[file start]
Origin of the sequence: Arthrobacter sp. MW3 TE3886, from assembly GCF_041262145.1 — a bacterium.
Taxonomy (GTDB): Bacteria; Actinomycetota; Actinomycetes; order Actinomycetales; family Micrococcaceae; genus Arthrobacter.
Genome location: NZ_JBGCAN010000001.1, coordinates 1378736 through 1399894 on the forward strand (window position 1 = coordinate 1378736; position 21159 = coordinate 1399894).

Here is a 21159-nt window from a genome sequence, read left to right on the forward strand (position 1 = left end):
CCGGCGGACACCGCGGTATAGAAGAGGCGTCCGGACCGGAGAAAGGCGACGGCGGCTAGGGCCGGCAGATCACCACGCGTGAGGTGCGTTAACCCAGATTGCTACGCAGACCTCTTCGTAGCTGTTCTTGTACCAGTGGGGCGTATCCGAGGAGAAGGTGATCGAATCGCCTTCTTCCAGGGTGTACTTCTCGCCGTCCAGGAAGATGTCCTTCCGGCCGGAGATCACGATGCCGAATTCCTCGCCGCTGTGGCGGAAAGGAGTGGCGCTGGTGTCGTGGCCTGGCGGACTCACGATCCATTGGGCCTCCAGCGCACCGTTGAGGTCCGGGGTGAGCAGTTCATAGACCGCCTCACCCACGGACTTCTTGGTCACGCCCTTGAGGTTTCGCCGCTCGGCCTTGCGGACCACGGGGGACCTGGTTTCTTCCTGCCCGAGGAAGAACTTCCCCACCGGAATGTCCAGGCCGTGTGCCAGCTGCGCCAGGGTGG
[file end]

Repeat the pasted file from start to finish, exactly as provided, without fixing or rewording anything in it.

Origin of the sequence: Arthrobacter sp. MW3 TE3886, from assembly GCF_041262145.1 — a bacterium.
Taxonomy (GTDB): Bacteria; Actinomycetota; Actinomycetes; order Actinomycetales; family Micrococcaceae; genus Arthrobacter.
Genome location: NZ_JBGCAN010000001.1, coordinates 1378736 through 1399894 on the forward strand (window position 1 = coordinate 1378736; position 21159 = coordinate 1399894).

Here is a 21159-nt window from a genome sequence, read left to right on the forward strand (position 1 = left end):
CCGGCGGACACCGCGGTATAGAAGAGGCGTCCGGACCGGAGAAAGGCGACGGCGGCTAGGGCCGGCAGATCACCACGCGTGAGGTGCGTTAACCCAGATTGCTACGCAGACCTCTTCGTAGCTGTTCTTGTACCAGTGGGGCGTATCCGAGGAGAAGGTGATCGAATCGCCTTCTTCCAGGGTGTACTTCTCGCCGTCCAGGAAGATGTCCTTCCGGCCGGAGATCACGATGCCGAATTCCTCGCCGCTGTGGCGGAAAGGAGTGGCGCTGGTGTCGTGGCCTGGCGGACTCACGATCCATTGGGCCTCCAGCGCACCGTTGAGGTCCGGGGTGAGCAGTTCATAGACCGCCTCACCCACGGACTTCTTGGTCACGCCCTTGAGGTTTCGCCGCTCGGCCTTGCGGACCACGGGGGACCTGGTTTCTTCCTGCCCGAGGAAGAACTTCCCCACCGGAATGTCCAGGCCGTGTGCCAGCTGCGCCAGGGTGG